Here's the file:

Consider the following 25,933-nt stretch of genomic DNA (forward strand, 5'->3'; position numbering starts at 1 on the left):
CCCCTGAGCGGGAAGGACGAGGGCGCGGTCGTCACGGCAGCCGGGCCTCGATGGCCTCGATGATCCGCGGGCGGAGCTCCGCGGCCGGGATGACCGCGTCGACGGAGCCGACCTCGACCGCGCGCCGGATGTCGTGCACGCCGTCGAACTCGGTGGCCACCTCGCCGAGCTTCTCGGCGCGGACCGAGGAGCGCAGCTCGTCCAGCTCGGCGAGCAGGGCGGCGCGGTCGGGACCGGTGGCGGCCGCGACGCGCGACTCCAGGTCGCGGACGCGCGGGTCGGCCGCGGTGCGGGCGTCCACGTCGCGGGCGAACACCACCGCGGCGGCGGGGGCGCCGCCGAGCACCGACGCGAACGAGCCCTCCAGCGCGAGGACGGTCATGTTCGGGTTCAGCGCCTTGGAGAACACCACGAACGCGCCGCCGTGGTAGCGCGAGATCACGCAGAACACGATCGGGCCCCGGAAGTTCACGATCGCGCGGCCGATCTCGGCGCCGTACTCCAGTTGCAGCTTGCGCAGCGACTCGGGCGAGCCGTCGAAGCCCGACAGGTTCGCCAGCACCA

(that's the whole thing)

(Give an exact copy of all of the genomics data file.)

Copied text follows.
Consider the following 25,933-nt stretch of genomic DNA (forward strand, 5'->3'; position numbering starts at 1 on the left):
CCCCTGAGCGGGAAGGACGAGGGCGCGGTCGTCACGGCAGCCGGGCCTCGATGGCCTCGATGATCCGCGGGCGGAGCTCCGCGGCCGGGATGACCGCGTCGACGGAGCCGACCTCGACCGCGCGCCGGATGTCGTGCACGCCGTCGAACTCGGTGGCCACCTCGCCGAGCTTCTCGGCGCGGACCGAGGAGCGCAGCTCGTCCAGCTCGGCGAGCAGGGCGGCGCGGTCGGGACCGGTGGCGGCCGCGACGCGCGACTCCAGGTCGCGGACGCGCGGGTCGGCCGCGGTGCGGGCGTCCACGTCGCGGGCGAACACCACCGCGGCGGCGGGGGCGCCGCCGAGCACCGACGCGAACGAGCCCTCCAGCGCGAGGACGGTCATGTTCGGGTTCAGCGCCTTGGAGAACACCACGAACGCGCCGCCGTGGTAGCGCGAGATCACGCAGAACACGATCGGGCCCCGGAAGTTCACGATCGCGCGGCCGATCTCGGCGCCGTACTCCAGTTGCAGCTTGCGCAGCGACTCGGGCGAGCCGTCGAAGCCCGACAGGTTCGCCAGCACCA